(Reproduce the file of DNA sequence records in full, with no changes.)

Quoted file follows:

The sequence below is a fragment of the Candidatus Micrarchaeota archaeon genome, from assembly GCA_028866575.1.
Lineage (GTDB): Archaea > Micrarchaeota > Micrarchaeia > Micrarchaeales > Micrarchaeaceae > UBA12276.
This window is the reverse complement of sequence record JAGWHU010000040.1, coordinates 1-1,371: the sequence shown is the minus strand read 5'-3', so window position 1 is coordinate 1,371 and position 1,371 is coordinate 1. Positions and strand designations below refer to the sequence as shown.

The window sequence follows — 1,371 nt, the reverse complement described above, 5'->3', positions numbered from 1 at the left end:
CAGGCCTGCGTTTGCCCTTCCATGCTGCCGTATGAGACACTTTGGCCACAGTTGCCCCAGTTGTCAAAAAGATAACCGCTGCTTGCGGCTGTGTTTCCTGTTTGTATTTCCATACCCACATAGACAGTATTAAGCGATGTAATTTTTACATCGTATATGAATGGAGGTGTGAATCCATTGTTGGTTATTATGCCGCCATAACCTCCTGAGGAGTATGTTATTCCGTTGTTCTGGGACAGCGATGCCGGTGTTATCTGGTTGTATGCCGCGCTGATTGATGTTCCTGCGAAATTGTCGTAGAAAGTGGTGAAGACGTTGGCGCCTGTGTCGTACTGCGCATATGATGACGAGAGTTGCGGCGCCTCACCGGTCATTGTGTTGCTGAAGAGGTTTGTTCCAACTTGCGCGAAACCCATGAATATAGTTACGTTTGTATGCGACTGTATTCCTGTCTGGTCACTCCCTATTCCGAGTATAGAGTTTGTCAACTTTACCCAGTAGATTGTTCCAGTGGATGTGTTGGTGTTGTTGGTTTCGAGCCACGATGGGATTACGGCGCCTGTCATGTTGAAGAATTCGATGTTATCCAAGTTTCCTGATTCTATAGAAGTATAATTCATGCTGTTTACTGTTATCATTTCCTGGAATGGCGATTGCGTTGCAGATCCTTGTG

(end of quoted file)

The sequence below is a fragment of the Candidatus Micrarchaeota archaeon genome, from assembly GCA_028866575.1.
Lineage (GTDB): Archaea > Micrarchaeota > Micrarchaeia > Micrarchaeales > Micrarchaeaceae > UBA12276.
This window is the reverse complement of sequence record JAGWHU010000040.1, coordinates 1-1,371: the sequence shown is the minus strand read 5'-3', so window position 1 is coordinate 1,371 and position 1,371 is coordinate 1. Positions and strand designations below refer to the sequence as shown.

The window sequence follows — 1,371 nt, the reverse complement described above, 5'->3', positions numbered from 1 at the left end:
CAGGCCTGCGTTTGCCCTTCCATGCTGCCGTATGAGACACTTTGGCCACAGTTGCCCCAGTTGTCAAAAAGATAACCGCTGCTTGCGGCTGTGTTTCCTGTTTGTATTTCCATACCCACATAGACAGTATTAAGCGATGTAATTTTTACATCGTATATGAATGGAGGTGTGAATCCATTGTTGGTTATTATGCCGCCATAACCTCCTGAGGAGTATGTTATTCCGTTGTTCTGGGACAGCGATGCCGGTGTTATCTGGTTGTATGCCGCGCTGATTGATGTTCCTGCGAAATTGTCGTAGAAAGTGGTGAAGACGTTGGCGCCTGTGTCGTACTGCGCATATGATGACGAGAGTTGCGGCGCCTCACCGGTCATTGTGTTGCTGAAGAGGTTTGTTCCAACTTGCGCGAAACCCATGAATATAGTTACGTTTGTATGCGACTGTATTCCTGTCTGGTCACTCCCTATTCCGAGTATAGAGTTTGTCAACTTTACCCAGTAGATTGTTCCAGTGGATGTGTTGGTGTTGTTGGTTTCGAGCCACGATGGGATTACGGCGCCTGTCATGTTGAAGAATTCGATGTTATCCAAGTTTCCTGATTCTATAGAAGTATAATTCATGCTGTTTACTGTTATCATTTCCTGGAATGGCGATTGCGTTGCAGATCCTTGTG